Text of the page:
Essential Forgiveness-Part 1

Getting your Trinity Audio player ready...

MW Editor’s note: Mentoring Warriors welcomes Mark Rogers to the tribe of guest writers. Mark spoke during a Mentoring Warriors Mountain Man Adventure trip to Colorado. This week’s and next’s posts is a compilation of Mark’s thoughts on forgiveness.  Welcome, Mark.

“Father, forgive them because they do not know what they are doing.” 

We read these words spoken by Jesus as he hung on the cross in Luke 23:34, these are some of his final words.

Your Bible may have a note attached stating that some of the earliest manuscripts do not include this phrase. I did a little research using my limited knowledge of Greek and my small library of Bible study aides. Of the two earliest, most complete manuscripts of the Greek New Testament dating from the Fourth Century, one, Codex Sinaiticus includes it while the other, Codex Vaticanus, does not. 

I remember hearing these words of Jesus from my earliest childhood. To me they speak of the reason He came, to forgive sinners, such as me. Therefore, I have treasured these words and believe them to be true. I want to examine these words more closely together with you. this morning.

Among the reasons, most students of the Bible believe these words to be accurate and from Jesus is because of similar statements, as recorded in the scriptures.

In Luke 6:27-36 Jesus says, “I say to you that listen, love your enemies, do good to those who hate you, bless those who curse you, pray for those who abuse you.”

In Acts 7:60 Stephen prays, “Lord, do not hold this sin against them.”

Also in Numbers 15:25-31, we read that unintentional sins, even of the whole congregation, Hebrew and resident alien alike, shall be forgiven.

And in Isaiah 53:11-12 “my servant shall make many righteous, he shall bear their iniquities, . . he bore the sin of many and made intercession for the transgressors.”

Providing forgiveness for others, enemies included is clear from Scripture. 

Jesus’ prayer for forgiveness is vague and does not clearly define who the “they” are. 

  1. “They” could be the immediate Roman executioners. 

As he looked down from the cross he saw his immediate executioners, the Roman soldiers. They knew what they were doing, following orders, executing those the court of Caesar had passed judgment on. But they did not know the circumstances, whether a person was innocent or not, what politics were involved, and what religious powers were at stake. They did not know Jewish history and beliefs about sin, judgment, sacrifice, atonement, Messiah, and the Kingdom of God. They did not know what they were doing in the grand scheme of God’s redemptive plan. They did not know what Jesus was doing for their spiritual condition, for their actual, spiritual lives. They did not know the real, ultimate, life and death act of which they were carrying out at the moment. They were not aware of their need for a Savior.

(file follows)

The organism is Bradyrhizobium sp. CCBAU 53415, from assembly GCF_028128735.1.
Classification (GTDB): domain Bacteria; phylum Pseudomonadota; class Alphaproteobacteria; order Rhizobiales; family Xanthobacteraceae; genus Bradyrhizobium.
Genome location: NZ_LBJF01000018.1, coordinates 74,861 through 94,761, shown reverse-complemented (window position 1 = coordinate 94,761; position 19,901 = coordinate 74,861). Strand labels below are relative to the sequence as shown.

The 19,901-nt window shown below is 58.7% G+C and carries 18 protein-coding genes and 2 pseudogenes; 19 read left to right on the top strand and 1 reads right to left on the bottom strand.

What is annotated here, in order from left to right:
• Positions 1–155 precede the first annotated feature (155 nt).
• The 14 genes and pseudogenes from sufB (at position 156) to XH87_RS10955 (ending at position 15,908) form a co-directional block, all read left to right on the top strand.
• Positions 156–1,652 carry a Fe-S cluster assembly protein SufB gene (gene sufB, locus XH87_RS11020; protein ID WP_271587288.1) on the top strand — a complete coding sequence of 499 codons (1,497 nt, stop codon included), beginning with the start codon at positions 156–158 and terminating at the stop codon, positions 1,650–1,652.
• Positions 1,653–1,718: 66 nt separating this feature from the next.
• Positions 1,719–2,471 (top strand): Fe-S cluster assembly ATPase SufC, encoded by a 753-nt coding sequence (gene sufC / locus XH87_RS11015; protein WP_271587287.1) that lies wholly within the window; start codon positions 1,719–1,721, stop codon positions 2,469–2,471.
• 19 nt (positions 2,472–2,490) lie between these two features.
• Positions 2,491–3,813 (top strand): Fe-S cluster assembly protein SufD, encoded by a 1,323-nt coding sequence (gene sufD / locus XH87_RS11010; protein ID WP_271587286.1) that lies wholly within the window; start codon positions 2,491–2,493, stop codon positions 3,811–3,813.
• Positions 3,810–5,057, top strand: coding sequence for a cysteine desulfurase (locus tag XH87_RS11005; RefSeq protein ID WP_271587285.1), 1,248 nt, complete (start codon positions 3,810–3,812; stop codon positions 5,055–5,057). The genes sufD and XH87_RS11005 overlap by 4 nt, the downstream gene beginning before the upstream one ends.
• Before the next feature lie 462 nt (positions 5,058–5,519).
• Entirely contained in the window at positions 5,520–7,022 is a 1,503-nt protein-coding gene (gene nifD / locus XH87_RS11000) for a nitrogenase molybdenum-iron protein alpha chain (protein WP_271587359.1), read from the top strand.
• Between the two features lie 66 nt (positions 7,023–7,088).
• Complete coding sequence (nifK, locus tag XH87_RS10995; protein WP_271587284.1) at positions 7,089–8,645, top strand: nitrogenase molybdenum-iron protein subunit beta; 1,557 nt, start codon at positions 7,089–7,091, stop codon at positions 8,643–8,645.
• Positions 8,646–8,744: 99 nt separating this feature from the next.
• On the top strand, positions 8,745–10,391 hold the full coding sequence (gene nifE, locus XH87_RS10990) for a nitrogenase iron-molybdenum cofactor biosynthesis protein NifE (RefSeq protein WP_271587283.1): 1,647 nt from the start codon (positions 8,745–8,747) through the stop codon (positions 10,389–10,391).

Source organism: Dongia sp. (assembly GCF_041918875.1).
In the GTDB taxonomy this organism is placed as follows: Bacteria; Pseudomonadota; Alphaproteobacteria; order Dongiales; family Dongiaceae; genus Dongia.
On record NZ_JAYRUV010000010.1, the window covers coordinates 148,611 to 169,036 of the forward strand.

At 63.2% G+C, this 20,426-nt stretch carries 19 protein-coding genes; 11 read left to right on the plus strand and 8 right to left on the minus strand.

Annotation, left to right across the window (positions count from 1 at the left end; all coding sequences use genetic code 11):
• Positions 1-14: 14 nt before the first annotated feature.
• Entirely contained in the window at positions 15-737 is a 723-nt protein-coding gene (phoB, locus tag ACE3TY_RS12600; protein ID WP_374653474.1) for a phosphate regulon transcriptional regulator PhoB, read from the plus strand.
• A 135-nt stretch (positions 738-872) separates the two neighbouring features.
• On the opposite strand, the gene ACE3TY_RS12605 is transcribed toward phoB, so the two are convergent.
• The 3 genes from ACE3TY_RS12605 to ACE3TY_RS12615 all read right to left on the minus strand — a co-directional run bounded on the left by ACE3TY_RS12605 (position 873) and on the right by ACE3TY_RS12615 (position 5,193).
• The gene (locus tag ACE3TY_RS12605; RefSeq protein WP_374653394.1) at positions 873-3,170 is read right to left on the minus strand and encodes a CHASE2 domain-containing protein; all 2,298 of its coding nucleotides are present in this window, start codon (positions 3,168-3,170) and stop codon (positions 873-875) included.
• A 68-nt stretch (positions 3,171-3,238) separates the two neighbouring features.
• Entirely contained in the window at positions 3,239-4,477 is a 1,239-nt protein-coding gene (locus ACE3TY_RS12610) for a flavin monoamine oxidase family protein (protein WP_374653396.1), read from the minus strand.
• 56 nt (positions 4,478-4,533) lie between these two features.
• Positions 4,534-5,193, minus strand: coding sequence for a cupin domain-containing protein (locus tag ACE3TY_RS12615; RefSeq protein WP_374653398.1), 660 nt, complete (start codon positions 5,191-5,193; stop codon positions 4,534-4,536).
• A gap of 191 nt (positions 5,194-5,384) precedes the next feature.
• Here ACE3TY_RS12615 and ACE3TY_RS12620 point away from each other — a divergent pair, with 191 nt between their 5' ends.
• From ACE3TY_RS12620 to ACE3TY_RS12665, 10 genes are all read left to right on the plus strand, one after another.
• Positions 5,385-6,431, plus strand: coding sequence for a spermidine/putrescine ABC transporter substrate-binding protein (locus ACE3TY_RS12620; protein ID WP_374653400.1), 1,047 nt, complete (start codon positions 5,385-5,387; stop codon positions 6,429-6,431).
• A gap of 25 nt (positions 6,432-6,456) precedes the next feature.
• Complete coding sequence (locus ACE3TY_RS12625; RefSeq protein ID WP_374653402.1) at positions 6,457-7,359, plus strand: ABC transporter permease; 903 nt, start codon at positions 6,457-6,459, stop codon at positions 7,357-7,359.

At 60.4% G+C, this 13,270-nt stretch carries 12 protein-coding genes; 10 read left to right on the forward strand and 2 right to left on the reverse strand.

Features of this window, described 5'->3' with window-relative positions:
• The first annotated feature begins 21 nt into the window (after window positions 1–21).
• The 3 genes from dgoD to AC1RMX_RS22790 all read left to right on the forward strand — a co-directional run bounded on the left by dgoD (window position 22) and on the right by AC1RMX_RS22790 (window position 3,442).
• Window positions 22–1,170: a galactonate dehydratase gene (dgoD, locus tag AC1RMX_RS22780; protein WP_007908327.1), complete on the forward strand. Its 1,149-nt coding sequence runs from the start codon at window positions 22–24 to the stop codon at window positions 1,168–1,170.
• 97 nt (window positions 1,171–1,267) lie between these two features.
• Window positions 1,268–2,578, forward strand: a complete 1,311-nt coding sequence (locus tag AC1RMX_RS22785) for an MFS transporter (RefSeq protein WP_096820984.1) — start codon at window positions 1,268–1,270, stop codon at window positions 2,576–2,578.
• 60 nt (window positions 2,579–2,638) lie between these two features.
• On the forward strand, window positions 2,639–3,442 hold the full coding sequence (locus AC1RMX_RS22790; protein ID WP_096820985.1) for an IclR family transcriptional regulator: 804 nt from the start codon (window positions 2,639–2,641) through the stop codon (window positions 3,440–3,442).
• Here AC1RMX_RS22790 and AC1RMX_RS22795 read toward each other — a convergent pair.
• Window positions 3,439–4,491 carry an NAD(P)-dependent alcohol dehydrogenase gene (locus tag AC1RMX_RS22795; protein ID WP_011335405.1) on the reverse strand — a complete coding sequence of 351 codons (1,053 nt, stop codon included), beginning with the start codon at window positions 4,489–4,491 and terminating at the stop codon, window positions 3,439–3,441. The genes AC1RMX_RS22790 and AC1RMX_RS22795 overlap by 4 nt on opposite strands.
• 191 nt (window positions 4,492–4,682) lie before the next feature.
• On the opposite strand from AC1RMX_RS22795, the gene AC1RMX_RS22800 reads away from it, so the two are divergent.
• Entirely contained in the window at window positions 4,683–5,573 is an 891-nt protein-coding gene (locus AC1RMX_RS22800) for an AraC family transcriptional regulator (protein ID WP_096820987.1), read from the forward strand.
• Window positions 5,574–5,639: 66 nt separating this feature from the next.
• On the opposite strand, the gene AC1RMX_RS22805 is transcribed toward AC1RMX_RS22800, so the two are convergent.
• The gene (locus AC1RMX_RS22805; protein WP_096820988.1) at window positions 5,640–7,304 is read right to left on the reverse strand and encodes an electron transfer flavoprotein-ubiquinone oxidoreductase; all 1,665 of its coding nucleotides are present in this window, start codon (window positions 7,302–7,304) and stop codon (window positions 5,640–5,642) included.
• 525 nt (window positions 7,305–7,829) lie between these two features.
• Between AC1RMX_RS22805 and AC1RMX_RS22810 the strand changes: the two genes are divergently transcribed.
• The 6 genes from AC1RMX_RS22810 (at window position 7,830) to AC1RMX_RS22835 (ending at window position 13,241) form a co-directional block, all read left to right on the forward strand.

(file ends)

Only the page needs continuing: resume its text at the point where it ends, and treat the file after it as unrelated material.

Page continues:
1. “They” could refer to the Jewish leaders who arrested him, gave him to Pilate’s court, and shouted, “Crucify Him.”

As he looked down from the cross he could have been thinking of the Jewish leaders who had and knew the words of Moses, David, and the Prophets. They knew God had promised a Messiah, a Redeemer, who would come to save Israel from Her past, Her sins, and Her transgressions. They knew of the promised Suffering Servant. They knew the sacrificial system was incomplete but pointed to a perfect sacrifice that only God could give for His people. 

But they did not know what they were doing because they were blinded by pride, selfishness, and the lust for power. They did not know what they were doing because they had misinterpreted Moses, David, and the Prophets. In their minds, they had changed the Word of God to meet the current, immediate situation. They saw the enemy as Rome, and not their own personal sin. They wanted a political, economic savior; not a personal, spiritual savior. They were not cognizant of their need for a new life, for rebirth, for a personal, righteous sacrifice for their individual wrongdoings. They were not aware of their need for a Savior.

  1. “They” could also refer to each individual sinner who put Jesus on the cross for his/her individual sins.  

As he looked down from the cross he could have been thinking of every sin and sinner for whom he was dying. He could have been thinking of you and me. From an early age, I knew I was guilty. I knew I was not good enough. I knew I was a hopeless case, no matter how hard I tried. 

But I didn’t know that my sin; my pride and my selfishness put Him on the cross. I didn’t know the consequences of my sin for Jesus. I didn’t know what I was doing. I tried to be good, I tried to trust in Jesus. I cried tears of shame and guilt knowing I needed a Savior, but uncertain as to how to make him my savior. I was not fully aware of what Jesus did for me until I was 13. Shortly after my 13th birthday I confessed my sins, sought repentance, and put my trust in Him. 

Have you confessed Him as Lord? Do you believe in your heart that God raised him from the dead? Romans 10:9-10 says

“because, if you confess with your mouth that Jesus is Lord and believe in your heart that God raised him from the dead, you will be saved. For with the heart one believes and is justified, and with the mouth, one confesses and is saved.”

What are we to do with these words of Jesus? 

Next week, we will look at the conclusion of Essential Forgiveness.

Warrior On!

Mark Rogers

Born in Omdurman, Sudan, Mark grew up in Africa, the son of missionaries. He brings a worldview perspective that integrates Christ into all aspects of life. Today, Mark and his wife live in central Kansas, where Jesus continues to write his story in Mark.

Comments are closed.